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Showing off the past

The retained structure can be viewed within the new building

Accommodating many of Doncaster’s historical relics, a new steel-framed cultural hub has also been designed to surround and exhibit a retained Edwardian school entrance.

Doncaster Cultural and Learning Centre
Main client: Doncaster Metropolitan Council
Architect: Bond Bryan Architects
Main contractor: Willmott Dixon
Structural engineer: Tier Consult
Steelwork contractor: Hambleton Steel
Steel tonnage: 380t
Doncaster will soon have a new £14M, iconic 21st Century combined museum and library building, which will transform how library and heritage resources are provided in the borough.

The new steel-framed building encapsulates part of the frontage of the former Doncaster Grammar School for Girls. A glazed elevation will allow the retained structure to be visible from the street and thereby make it one of the borough’s most eye-catching buildings.

Three existing buildings (Doncaster Central Library, Doncaster Museum and Art Gallery and the Library Services for Schools) will be consolidated into this new central hub.

The building will have the space and facilities to display exhibits that have been locked away from public view for years, including the town’s famous Roman Danum Shield, which was unearthed in 1971, and the Royal Borough Charters.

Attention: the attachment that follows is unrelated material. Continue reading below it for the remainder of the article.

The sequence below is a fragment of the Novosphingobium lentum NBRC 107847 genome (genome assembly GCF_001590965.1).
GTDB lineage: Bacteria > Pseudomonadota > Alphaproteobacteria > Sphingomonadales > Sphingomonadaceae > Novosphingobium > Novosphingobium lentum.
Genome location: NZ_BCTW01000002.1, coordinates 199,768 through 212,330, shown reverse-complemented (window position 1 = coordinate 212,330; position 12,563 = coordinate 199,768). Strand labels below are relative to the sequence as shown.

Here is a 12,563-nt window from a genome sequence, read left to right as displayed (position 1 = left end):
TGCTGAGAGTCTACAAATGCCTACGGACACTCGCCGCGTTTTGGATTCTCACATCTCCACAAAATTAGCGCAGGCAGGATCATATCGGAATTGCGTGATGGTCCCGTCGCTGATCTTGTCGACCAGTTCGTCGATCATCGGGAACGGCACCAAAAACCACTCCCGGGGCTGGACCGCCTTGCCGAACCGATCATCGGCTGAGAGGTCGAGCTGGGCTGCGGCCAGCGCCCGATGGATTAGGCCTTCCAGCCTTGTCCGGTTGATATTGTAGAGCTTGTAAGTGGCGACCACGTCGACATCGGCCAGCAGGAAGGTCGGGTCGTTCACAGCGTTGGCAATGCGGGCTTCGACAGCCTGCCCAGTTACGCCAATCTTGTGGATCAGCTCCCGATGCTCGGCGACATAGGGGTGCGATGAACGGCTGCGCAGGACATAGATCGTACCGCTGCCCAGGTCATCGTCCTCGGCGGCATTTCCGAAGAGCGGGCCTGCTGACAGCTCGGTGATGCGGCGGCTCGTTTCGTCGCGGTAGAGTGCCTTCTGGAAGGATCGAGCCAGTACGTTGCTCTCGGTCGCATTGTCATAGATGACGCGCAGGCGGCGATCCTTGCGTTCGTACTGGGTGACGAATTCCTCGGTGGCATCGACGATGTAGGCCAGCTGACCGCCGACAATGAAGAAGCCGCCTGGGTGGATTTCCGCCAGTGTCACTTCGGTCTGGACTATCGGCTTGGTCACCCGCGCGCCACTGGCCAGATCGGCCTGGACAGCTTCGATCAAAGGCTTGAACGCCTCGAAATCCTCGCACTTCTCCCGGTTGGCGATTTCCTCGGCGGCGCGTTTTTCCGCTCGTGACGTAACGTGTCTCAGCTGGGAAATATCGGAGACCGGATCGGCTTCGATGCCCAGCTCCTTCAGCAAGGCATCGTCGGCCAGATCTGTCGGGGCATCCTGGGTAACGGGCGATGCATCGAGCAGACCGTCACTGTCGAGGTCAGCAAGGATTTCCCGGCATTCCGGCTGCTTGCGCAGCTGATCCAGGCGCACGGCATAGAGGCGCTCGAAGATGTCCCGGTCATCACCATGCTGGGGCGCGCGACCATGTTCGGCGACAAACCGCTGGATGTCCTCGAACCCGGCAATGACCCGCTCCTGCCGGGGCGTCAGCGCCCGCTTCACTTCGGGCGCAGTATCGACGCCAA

A council spokesperson said: “Keeping this element of the former girls’ school means we can preserve Doncaster’s heritage and create a building that could possibly bring local and national awards.

The new building is set over four floors and covers much of the footprint of the former school. The steel braced frame supports metal decking and a concrete topping to form a composite flooring solution throughout the structure.

Steel construction was deemed to be the ideal solution for this iconic building

Steelwork wraps around the former school entrance

Rail tracks extend into the building to allow historic locomotives to be exhibited

Main contractor Willmott Dixon started onsite during October 2018, and inherited a site where much of the demolition had already been completed.

“The school had been closed for a number of years and our initial task was to complete the demolition process that had been partially undertaken. We then had to secure and retain a wedge-shaped portion of the building. This contains the entrance, which consists of two turrets connected by a portico, behind which the former main staircase is located,” explains Willmott Dixon Operations Manager Richard Stowell.

The retained portion is a masonry structure and this had to be temporarily propped and supported by a scaffold system while the steelwork was erected.

Steelwork wraps around and over the retained structure, but does not connect into it, as the old and new structures are independent, with only the floors forming a link.

“We needed a material that would allow us to span over the retained structure, and this was one of the main reasons for choosing a steel-framed solution for this project,” says Tier Consult Engineer John Cooper.

“Steelwork also helped us easily create a feature cantilever that is positioned above the main entrance.”

Spanning over the top of the two-level high retained structure is a 20m-long x 4.8m-deep steel truss, which creates the new building’s second floor within its depth as well as supporting the new roof.